Best Known For
Graham Nash's vocals and songwriting talents helped make Crosby, Stills and Nash one of the most popular folk-rock bands of all time.
Think you know about Biography?
Answer questions and see how you rank against other players.Play Now
Born in Blackpool, England, in 1969, Graham Nash formed Crosby, Stills and Nash with David Crosby and Stephen Stills. The group, together with Neil Young, who joined later, became one of the most popular American folk-rock bands in history.
Graham Nash was born on February 2, 1942, in Blackpool, England. At an early age, Nash showed a passion for music. By his early teens, he had teamed up with schoolmate and close friend Allan Clarke to create a band that could replicate the "skiffle" songs—a pop mix of jazz, blues, folk, roots and country—that they admired so much on English radio.
The pair went through a number of different names for themselves, from Two Teens to The Levins, to The Guytones. But it wasn't until they connected with three other musicians—Eric Haydock (bass), Tony Hicks (lead guitar) and Don Rathbone (drums)—that Clarke and Nash found a stable sound, and the beginnings of success. In 1963, the group renamed themselves the Hollies, and recorded their first single: a Coasters cover called "Ain't That Just Like Me." The song didn't experience popular success, but another Coasters cover, "Searchin'," along with its B-side "Whole World Over," reached No. 12 on the U.K. pop charts that same year. The Hollies, with Nash as one of its key songwriters, began making inroads into the U.S. soon after, with Top 10 hits such as "Stop Stop Stop" (1966).
As the 1960s took shape and rock fans clamored for a more psychedelic edge to their music, the Hollies tried to deliver, with Nash leading the way. Frustration with his bandmates, however, and longing to strike out on his own, paved the way for Nash's departure from the band in 1968. Before the year was out, Nash had teamed up with another set of musicians, David Crosby and Stephen Stills, whom he'd met during a Hollies tour. The trio immediately began recording together, and their album, Crosby, Stills and Nash (1969) proved to be huge success, with hits like "Marrakesh Express" and "Suite: Judy Blue Eyes." Later that year, Neil Young joined the band, and the foursome came together to deliver one of the most memorable performances at Woodstock.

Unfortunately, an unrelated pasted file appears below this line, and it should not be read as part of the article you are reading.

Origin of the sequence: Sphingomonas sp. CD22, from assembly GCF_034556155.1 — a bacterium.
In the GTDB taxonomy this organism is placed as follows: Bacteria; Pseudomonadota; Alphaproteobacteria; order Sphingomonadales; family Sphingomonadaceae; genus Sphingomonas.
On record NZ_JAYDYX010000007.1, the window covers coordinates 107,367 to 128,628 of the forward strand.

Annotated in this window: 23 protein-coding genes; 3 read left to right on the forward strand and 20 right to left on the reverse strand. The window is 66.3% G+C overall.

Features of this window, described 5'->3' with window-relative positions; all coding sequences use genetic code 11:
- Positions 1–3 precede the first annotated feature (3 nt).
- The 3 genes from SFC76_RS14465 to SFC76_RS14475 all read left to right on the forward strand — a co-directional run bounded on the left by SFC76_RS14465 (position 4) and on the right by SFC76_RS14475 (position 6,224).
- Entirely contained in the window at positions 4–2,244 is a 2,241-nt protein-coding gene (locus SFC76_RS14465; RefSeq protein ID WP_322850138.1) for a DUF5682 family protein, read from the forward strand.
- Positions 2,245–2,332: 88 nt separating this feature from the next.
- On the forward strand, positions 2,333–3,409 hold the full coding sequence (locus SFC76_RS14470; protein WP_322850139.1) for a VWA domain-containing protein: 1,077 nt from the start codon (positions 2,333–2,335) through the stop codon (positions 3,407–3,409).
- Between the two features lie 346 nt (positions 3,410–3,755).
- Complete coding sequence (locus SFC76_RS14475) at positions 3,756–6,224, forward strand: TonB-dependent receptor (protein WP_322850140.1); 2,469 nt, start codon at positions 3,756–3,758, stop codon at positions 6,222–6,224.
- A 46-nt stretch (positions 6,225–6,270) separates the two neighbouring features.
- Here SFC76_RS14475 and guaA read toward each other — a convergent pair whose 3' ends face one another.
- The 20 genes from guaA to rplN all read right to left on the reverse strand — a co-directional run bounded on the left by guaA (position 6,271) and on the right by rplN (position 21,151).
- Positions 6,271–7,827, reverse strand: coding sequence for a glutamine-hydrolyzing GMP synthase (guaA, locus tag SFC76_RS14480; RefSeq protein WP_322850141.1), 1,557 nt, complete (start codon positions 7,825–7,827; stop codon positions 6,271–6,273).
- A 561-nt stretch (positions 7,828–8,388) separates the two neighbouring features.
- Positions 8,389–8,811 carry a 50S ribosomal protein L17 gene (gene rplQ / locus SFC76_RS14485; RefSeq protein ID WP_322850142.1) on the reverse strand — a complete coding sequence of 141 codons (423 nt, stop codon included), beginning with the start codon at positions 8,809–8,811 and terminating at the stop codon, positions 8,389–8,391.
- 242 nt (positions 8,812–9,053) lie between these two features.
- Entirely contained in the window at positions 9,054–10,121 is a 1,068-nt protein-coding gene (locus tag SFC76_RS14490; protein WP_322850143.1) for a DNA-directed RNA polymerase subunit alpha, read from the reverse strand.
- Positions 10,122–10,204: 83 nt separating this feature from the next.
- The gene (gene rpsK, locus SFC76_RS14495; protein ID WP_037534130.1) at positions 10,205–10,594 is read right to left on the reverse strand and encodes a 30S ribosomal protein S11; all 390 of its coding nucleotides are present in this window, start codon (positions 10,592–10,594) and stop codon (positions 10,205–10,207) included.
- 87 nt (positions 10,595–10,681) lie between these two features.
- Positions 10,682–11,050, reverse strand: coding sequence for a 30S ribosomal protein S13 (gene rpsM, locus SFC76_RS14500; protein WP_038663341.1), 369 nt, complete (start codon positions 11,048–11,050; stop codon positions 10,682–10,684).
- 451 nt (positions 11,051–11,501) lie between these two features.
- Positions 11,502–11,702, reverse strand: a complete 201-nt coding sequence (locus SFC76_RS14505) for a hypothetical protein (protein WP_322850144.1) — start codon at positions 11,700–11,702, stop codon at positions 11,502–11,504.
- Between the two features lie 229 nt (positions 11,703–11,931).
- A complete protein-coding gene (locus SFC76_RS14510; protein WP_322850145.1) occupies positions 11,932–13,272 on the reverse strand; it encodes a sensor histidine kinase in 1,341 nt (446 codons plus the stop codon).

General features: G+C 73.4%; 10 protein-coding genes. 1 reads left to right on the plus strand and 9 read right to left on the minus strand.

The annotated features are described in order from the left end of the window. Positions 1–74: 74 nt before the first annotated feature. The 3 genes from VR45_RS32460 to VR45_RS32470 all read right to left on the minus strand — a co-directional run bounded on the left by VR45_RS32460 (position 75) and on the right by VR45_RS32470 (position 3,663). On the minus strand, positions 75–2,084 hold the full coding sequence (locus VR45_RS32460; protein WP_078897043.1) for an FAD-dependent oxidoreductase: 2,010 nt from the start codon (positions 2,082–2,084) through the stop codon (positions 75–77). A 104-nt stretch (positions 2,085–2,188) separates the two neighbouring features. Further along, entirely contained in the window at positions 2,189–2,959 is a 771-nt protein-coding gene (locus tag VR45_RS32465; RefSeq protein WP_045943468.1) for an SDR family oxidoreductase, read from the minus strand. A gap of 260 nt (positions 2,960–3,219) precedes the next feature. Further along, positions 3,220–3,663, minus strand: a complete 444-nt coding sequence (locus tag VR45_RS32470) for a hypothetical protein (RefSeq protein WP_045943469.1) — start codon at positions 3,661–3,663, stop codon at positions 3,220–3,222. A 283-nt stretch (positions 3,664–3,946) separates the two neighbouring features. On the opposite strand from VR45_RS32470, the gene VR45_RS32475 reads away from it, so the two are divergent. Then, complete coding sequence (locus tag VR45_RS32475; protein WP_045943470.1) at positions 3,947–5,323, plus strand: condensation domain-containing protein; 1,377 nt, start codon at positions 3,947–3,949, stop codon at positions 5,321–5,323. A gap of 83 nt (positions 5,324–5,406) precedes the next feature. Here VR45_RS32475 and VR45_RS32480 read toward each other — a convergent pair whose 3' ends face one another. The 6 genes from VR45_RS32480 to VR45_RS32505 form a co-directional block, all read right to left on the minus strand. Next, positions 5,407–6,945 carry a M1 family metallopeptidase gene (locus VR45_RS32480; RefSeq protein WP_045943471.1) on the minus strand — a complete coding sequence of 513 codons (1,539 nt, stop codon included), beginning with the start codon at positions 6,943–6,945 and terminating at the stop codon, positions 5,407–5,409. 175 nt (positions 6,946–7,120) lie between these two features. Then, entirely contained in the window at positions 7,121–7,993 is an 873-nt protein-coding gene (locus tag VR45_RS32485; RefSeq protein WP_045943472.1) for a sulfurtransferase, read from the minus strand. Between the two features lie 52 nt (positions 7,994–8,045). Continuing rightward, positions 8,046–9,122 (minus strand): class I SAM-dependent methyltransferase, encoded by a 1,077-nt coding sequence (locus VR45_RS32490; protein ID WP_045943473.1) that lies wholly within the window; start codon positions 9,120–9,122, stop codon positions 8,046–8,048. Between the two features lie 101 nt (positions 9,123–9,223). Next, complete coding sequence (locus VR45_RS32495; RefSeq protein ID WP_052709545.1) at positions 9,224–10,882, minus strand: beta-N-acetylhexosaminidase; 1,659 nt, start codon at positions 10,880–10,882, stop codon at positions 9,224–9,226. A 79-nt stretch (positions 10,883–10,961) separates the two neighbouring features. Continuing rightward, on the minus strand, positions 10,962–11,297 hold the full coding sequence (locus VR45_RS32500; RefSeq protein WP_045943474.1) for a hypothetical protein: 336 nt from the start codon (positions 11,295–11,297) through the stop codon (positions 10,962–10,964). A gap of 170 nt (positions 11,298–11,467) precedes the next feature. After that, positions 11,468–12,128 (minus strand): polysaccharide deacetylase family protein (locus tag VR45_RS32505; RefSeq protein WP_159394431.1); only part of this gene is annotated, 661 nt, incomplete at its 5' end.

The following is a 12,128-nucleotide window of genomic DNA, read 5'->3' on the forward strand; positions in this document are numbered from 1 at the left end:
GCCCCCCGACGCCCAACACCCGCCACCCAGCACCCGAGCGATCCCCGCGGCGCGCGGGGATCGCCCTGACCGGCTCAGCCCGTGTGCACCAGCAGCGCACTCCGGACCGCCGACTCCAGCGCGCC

Nash's new group, dubbed by critics as a "supergroup" because of its collection of highly regarded rock stars, responded to the headlines and mood of their generation with songs like "Woodstock" (1970) and "Ohio" (1970)—a response to an incident on the campus of Kent University, where four students were killed by National Guard soldiers. Like any kind of creative partnership, however, CSN&Y had its difficulties. For more than three decades, the band experienced break-ups, feuds, reunion shows and new albums.
Nash's first set of studio work, Songs (1971), achieved decent success, peaking at No. 15 on the U.S. charts. And while other albums haven't delivered the same kind of commercial results, Nash, considered one of the more upbeat and steady musicians to come out of the 1960s, has never let it faze him.
profile name: Graham Nash profile occupation:
Sign in with Facebook to see how you and your friends are connected to famous icons.
Your Friends' Connections
Included In These Groups
With simply their voices and guitars, folk singers are the unplugged artists who tell our collective stories through their songs. Their music conveys universal truths and, in turbulent times, is often a call to action in the form of protest songs. Woody Guthrie, Bob Dylan, Joan Baez and other legendary folk singers have rallied audiences around historic causes such as the Civil Rights, peace and feminist movements. Here are some of the famous folk singers who were revolutionary through their songs.
Folk Singers and Folk Revolutionaries 30 people in this group
Woodstock, the legendary 1969 music festival, changed the history of rock and roll. For three days on a 600-acre dairy farm in the Castkills of New York, 32 performers put on one of the biggest rock shows of all time in front of 500,000 fans. Here are some of the famous musicians who were part of Woodstock history.
Woodstock Performers 23 people in this group
Famous Aquarians 552 people in this group